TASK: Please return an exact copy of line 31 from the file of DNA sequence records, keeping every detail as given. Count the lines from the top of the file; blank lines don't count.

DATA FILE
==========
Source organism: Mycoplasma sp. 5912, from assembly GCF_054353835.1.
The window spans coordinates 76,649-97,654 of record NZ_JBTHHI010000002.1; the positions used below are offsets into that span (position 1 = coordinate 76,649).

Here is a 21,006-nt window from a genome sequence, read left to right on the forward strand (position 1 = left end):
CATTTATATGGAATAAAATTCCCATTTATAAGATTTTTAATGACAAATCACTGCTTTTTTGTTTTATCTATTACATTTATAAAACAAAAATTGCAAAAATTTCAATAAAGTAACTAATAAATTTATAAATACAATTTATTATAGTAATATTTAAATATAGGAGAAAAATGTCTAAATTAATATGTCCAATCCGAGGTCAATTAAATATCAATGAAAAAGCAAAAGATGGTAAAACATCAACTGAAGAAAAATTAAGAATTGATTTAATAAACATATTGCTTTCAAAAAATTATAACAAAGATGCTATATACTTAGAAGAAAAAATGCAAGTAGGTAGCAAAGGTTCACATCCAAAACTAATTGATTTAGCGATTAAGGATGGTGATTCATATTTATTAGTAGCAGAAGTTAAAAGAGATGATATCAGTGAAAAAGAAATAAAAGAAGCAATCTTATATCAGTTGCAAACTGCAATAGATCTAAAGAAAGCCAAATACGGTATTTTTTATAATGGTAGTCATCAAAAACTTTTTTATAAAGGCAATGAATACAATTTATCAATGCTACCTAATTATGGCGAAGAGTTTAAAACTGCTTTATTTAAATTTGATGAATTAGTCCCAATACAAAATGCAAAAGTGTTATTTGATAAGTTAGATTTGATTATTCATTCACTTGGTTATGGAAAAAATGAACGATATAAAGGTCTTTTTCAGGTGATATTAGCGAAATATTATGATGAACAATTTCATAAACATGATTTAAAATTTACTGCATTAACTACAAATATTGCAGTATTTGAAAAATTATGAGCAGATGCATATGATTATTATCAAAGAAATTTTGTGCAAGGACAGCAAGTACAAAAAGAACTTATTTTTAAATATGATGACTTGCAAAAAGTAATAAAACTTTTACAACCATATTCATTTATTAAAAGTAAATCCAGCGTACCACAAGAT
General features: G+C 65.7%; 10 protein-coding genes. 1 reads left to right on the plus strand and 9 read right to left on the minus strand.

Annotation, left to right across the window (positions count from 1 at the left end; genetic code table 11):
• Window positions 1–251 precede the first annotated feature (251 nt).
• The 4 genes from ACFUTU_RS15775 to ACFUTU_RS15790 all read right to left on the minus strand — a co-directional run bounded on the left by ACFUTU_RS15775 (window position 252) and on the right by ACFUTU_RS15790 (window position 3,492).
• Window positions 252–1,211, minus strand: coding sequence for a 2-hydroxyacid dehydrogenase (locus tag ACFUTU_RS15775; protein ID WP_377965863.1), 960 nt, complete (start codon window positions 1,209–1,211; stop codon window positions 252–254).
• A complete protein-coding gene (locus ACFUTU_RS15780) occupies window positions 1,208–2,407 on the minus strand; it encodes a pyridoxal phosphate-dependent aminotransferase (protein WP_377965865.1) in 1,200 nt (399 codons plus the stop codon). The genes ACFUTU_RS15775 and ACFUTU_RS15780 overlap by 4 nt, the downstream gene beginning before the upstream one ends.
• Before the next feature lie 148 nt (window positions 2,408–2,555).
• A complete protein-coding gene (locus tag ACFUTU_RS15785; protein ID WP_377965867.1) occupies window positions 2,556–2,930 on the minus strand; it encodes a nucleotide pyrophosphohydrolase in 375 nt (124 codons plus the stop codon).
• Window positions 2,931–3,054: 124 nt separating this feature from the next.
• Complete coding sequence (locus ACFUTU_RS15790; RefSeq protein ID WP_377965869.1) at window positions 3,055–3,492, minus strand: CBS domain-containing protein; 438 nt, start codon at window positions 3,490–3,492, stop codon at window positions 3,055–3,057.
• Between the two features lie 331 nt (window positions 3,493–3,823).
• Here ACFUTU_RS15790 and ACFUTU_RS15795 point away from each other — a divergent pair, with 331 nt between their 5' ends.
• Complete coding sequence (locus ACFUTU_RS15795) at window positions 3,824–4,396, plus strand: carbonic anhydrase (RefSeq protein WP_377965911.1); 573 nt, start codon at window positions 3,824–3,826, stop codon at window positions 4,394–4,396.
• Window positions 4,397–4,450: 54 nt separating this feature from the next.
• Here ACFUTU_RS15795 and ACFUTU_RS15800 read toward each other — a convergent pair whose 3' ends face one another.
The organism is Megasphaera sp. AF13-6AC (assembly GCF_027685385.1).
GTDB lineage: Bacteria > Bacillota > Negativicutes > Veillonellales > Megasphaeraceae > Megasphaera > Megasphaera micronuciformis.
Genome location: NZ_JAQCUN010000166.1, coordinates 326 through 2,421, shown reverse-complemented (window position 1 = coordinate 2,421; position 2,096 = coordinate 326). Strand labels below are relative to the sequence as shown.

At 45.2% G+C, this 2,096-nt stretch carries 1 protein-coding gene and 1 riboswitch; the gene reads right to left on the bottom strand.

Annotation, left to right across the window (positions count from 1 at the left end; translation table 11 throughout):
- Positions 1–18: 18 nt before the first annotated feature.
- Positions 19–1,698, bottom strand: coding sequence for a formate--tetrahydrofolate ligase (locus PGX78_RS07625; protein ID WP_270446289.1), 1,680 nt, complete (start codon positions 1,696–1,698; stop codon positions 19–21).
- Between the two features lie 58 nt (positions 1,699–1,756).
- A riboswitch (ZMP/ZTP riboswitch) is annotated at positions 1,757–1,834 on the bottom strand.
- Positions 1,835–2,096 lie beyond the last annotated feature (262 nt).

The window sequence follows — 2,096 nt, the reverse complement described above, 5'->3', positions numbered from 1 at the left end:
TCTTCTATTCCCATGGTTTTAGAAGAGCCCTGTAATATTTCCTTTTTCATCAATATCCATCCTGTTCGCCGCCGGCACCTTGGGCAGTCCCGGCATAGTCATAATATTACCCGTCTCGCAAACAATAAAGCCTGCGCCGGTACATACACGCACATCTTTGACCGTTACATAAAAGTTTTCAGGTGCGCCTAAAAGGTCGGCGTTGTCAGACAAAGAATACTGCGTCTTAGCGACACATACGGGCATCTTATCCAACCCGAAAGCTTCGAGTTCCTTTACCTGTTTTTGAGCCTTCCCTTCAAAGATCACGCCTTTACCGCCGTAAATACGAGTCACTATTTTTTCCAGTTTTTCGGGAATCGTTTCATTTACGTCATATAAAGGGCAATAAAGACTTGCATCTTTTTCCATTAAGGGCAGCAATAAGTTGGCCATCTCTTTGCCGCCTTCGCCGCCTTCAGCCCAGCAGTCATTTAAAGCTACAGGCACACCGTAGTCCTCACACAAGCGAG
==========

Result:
TCTTCTATTCCCATGGTTTTAGAAGAGCCCTGTAATATTTCCTTTTTCATCAATATCCATCCTGTTCGCCGCCGGCACCTTGGGCAGTCCCGGCATAGTCATAATATTACCCGTCTCGCAAACAATAAAGCCTGCGCCGGTACATACACGCACATCTTTGACCGTTACATAAAAGTTTTCAGGTGCGCCTAAAAGGTCGGCGTTGTCAGACAAAGAATACTGCGTCTTAGCGACACATACGGGCATCTTATCCAACCCGAAAGCTTCGAGTTCCTTTACCTGTTTTTGAGCCTTCCCTTCAAAGATCACGCCTTTACCGCCGTAAATACGAGTCACTATTTTTTCCAGTTTTTCGGGAATCGTTTCATTTACGTCATATAAAGGGCAATAAAGACTTGCATCTTTTTCCATTAAGGGCAGCAATAAGTTGGCCATCTCTTTGCCGCCTTCGCCGCCTTCAGCCCAGCAGTCATTTAAAGCTACAGGCACACCGTAGTCCTCACACAAGCGAG